Boris Johnson has resigned himself to a delay of up to four weeks in lifting the remaining Covid restrictions.

The Prime Minister will tell the country on Monday that the latest data on the spread of the Indian or delta virus variant means it is too risky to go ahead as planned.

The British Medical Association became the latest body to call for a delay after data released on Friday showed the ‘R’ rate at its highest since January – between 1.2 and 1.4 – with daily cases reaching 8,125, the highest number since February.

Figures published by Public Health England showed that 42,323 cases of the Indian variant have been confirmed in the UK – an increase of 240 per cent from last week. 

A four-week delay would push the reopening date back from June 21 to July 19. 

But on Saturday night a senior minister said there were fears the planned delay would leave a "very short window to open up", with further postponements leading to an eventual re-opening in the spring, when transmission occurs less easily and winter strains on the NHS have eased.

What will happen now?

After weeks of wrangling between ministers, scientists and business leaders, government sources confirmed on Friday, June 11, that some restrictions would remain in place beyond June 21. A four-week delay is the most likely option, pushing the date back to July 19. The decision is expected to be reviewed two weeks into the extension.

June 21 poll

Why is lockdown easing be delayed?

Mr Johnson is understood to have decided a delay of up to four weeks is necessary to allow for more people to be double-jabbed before the final restrictions are eased.  

Hopes for a full reopening on that date have been affected partly by the news that both the Pfizer and AstraZeneca jabs give only 33 per cent protection after one dose, compared with up to 80 per cent protection against previous variants.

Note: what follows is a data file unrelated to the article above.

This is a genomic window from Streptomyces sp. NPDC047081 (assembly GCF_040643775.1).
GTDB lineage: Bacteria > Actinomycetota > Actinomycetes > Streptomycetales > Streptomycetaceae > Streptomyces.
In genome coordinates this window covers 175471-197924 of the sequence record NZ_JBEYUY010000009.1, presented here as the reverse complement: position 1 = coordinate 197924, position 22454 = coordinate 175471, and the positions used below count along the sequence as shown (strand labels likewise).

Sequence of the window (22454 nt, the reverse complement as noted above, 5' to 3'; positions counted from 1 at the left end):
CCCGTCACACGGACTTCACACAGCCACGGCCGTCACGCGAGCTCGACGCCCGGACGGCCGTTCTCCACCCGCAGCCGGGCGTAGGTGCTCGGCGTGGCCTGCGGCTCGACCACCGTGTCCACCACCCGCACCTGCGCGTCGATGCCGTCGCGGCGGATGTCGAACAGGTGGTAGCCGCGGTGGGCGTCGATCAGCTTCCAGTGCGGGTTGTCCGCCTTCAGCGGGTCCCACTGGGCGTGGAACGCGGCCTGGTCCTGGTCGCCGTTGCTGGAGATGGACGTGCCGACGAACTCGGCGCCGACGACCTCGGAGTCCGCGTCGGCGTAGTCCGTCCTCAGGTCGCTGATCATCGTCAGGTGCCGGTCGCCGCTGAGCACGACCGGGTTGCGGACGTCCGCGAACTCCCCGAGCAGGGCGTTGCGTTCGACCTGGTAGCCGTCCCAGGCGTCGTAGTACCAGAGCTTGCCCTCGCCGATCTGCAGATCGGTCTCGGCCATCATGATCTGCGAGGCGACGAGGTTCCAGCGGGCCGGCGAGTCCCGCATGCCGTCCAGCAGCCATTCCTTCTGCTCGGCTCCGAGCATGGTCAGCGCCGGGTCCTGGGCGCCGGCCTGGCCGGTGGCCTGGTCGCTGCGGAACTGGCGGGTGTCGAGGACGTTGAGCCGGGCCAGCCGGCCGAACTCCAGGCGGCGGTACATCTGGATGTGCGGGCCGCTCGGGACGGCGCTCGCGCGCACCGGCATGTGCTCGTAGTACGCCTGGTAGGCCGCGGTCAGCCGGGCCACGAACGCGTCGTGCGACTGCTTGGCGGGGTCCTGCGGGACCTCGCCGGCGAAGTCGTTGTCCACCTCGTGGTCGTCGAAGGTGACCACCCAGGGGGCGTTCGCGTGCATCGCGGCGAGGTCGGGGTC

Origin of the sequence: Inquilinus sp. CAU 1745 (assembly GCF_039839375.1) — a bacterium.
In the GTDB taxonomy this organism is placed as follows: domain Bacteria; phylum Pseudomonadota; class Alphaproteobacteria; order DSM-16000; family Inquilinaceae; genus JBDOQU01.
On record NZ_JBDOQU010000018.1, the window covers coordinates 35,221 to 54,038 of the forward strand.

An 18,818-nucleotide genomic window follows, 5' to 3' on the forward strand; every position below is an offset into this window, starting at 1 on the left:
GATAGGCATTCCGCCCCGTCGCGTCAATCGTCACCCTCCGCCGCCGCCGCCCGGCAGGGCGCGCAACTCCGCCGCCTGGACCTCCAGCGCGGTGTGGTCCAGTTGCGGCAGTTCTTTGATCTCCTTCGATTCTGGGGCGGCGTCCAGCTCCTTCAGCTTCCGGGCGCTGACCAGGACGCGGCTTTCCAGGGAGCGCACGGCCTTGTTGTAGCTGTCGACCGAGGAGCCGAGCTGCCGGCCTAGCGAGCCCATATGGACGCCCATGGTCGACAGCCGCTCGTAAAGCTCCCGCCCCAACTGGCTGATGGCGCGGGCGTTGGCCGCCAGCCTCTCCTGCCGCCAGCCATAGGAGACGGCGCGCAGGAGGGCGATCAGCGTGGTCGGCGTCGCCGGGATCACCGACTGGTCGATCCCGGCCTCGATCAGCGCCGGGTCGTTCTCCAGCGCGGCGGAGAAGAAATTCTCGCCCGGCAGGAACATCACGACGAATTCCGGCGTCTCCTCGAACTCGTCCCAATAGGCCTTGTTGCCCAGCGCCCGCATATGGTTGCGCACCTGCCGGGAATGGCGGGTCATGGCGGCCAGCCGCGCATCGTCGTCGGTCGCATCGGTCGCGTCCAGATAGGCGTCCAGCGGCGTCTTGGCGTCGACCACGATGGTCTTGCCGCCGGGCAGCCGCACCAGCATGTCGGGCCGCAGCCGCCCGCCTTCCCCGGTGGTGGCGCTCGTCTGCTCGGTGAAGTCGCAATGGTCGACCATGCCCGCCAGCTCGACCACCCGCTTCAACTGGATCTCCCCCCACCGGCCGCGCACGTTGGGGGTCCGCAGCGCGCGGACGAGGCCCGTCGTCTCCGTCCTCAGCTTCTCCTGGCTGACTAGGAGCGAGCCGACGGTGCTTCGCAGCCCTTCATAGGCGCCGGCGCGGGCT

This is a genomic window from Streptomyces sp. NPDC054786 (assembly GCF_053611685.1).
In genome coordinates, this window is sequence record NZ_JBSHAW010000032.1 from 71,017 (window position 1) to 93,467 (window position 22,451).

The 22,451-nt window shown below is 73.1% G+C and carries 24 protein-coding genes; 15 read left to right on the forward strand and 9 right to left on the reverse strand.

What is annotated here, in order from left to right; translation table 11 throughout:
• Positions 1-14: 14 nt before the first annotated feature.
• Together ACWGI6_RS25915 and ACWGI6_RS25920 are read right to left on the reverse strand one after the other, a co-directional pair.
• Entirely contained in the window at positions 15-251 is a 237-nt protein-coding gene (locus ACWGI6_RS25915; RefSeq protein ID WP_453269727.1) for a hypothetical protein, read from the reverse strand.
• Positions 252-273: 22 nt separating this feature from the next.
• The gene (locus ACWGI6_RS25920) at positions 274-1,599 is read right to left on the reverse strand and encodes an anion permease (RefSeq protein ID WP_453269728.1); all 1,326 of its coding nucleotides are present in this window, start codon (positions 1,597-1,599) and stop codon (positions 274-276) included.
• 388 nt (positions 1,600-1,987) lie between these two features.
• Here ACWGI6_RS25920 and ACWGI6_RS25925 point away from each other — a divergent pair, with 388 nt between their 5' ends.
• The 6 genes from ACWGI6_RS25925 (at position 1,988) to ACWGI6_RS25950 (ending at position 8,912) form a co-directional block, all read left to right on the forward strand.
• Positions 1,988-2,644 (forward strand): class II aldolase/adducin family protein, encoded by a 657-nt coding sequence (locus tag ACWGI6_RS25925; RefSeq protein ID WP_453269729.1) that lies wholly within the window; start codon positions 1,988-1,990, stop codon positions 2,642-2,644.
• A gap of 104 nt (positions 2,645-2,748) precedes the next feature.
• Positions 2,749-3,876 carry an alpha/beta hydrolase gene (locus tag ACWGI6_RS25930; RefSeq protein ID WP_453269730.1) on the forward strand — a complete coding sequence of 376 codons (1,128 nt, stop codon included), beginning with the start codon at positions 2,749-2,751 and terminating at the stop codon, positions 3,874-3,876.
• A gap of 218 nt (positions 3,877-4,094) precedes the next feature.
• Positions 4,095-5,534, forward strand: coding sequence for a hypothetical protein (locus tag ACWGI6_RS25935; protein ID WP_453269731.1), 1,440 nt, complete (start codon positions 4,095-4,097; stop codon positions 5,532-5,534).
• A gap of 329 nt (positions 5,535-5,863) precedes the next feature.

The news of the delay comes as PHE estimates that the Indian or delta strain is 60 per cent more transmissible than the Kent or alpha variant, with cases doubling every four and a half days in some parts of England.

The ‘R’ rate is also at its highest since January – between 1.2 and 1.4 – with daily cases reaching 8,125, the highest number since February.

What will happen instead?

The Cabinet’s Covid Operations committee will meet on Sunday evening to make a final decision about any easements that can go ahead before the decision is rubber-stamped by the Cabinet on Monday morning and announced by Mr Johnson later that day.

Face coverings, work from home advice and social distancing are all expected to remain, together with the "rule of six" and restrictions on numbers allowed at weddings and in arenas, theatres and other venues. Nightclubs will remain closed.

One concession confirmed by the Government was that Wimbledon would be allowed to open with a capacity of 50 per cent – up from 25 per cent – when the tennis tournament begins on June 28.  

What are the scientists saying?

The Scientific Advisory Group for Emergencies is understood to have warned the Government that a third wave of Covid cases could exceed the first wave peak if the June 21 reopening were to go ahead as planned.

However, NHS leaders have said that scientific modelling has been crude and unreliable at predicting the pandemic, and they warned against using it to decide whether to release restrictions on June 21.